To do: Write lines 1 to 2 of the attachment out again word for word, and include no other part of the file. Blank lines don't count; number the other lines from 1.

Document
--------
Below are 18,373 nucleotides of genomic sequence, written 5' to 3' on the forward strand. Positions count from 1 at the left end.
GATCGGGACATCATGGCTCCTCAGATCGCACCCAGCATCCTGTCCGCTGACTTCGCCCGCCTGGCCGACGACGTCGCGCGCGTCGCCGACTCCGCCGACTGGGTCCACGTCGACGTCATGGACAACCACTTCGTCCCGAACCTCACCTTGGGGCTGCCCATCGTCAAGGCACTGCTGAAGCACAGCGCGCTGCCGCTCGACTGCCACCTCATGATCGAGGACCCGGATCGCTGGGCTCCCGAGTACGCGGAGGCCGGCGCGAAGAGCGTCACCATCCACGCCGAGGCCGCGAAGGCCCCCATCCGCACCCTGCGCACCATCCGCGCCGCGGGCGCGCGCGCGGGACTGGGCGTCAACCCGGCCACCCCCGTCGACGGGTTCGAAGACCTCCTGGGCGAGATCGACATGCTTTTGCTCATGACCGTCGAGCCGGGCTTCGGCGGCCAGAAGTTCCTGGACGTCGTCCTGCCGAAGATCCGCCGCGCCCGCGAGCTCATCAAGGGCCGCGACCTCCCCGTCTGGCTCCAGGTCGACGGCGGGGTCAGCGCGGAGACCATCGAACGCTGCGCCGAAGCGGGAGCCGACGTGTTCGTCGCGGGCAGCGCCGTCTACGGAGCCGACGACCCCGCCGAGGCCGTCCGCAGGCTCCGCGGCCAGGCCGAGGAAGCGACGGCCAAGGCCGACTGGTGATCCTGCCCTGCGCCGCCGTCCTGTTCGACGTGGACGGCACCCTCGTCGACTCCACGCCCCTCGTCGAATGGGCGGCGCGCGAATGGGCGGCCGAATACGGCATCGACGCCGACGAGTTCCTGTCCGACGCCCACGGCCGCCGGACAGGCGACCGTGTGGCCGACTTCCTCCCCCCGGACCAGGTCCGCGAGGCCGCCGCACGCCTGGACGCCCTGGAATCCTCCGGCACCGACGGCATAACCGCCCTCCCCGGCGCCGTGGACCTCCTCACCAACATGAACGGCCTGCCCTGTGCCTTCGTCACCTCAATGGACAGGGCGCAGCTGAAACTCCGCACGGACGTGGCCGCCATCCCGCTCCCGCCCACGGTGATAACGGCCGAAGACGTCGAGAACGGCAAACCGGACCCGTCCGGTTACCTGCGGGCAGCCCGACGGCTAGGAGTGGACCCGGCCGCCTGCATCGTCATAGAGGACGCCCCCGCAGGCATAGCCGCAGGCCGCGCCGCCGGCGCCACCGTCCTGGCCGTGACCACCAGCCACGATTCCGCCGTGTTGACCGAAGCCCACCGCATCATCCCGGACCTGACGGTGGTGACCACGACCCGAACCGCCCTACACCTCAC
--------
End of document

Below are 18,373 nucleotides of genomic sequence, written 5' to 3' on the forward strand. Positions count from 1 at the left end.
GATCGGGACATCATGGCTCCTCAGATCGCACCCAGCATCCTGTCCGCTGACTTCGCCCGCCTGGCCGACGACGTCGCGCGCGTCGCCGACTCCGCCGACTGGGTCCACGTCGACGTCATGGACAACCACTTCGTCCCGAACCTCACCTTGGGGCTGCCCATCGTCAAGGCACTGCTGAAGCACAGCGCGCTGCCGCTCGACTGCCACCTCATGATCGAGGACCCGGATCGCTGGGCTCCCGAGTACGCGGAGGCCGGCGCGAAGAGCGTCACCATCCACGCCGAGGCCGCGAAGGCCCCCATCCGCACCCTGCGCACCATCCGCGCCGCGGGCGCGCGCGCGGGACTGGGCGTCAACCCGGCCACCCCCGTCGACGGGTTCGAAGACCTCCTGGGCGAGATCGACATGCTTTTGCTCATGACCGTCGAGCCGGGCTTCGGCGGCCAGAAGTTCCTGGACGTCGTCCTGCCGAAGATCCGCCGCGCCCGCGAGCTCATCAAGGGCCGCGACCTCCCCGTCTGGCTCCAGGTCGACGGCGGGGTCAGCGCGGAGACCATCGAACGCTGCGCCGAAGCGGGAGCCGACGTGTTCGTCGCGGGCAGCGCCGTCTACGGAGCCGACGACCCCGCCGAGGCCGTCCGCAGGCTCCGCGGCCAGGCCGAGGAAGCGACGGCCAAGGCCGACTGGTGATCCTGCCCTGCGCCGCCGTCCTGTTCGACGTGGACGGCACCCTCGTCGACTCCACGCCCCTCGTCGAATGGGCGGCGCGCGAATGGGCGGCCGAATACGGCATCGACGCCGACGAGTTCCTGTCCGACGCCCACGGCCGCCGGACAGGCGACCGTGTGGCCGACTTCCTCCCCCCGGACCAGGTCCGCGAGGCCGCCGCACGCCTGGACGCCCTGGAATCCTCCGGCACCGACGGCATAACCGCCCTCCCCGGCGCCGTGGACCTCCTCACCAACATGAACGGCCTGCCCTGTGCCTTCGTCACCTCAATGGACAGGGCGCAGCTGAAACTCCGCACGGACGTGGCCGCCATCCCGCTCCCGCCCACGGTGATAACGGCCGAAGACGTCGAGAACGGCAAACCGGACCCGTCCGGTTACCTGCGGGCAGCCCGACGGCTAGGAGTGGACCCGGCCGCCTGCATCGTCATAGAGGACGCCCCCGCAGGCATAGCCGCAGGCCGCGCCGCCGGCGCCACCGTCCTGGCCGTGACCACCAGCCACGATTCCGCCGTGTTGACCGAAGCCCACCGCATCATCCCGGACCTGACGGTGGTGACCACGACCCGAACCGCCCTACACCTCAC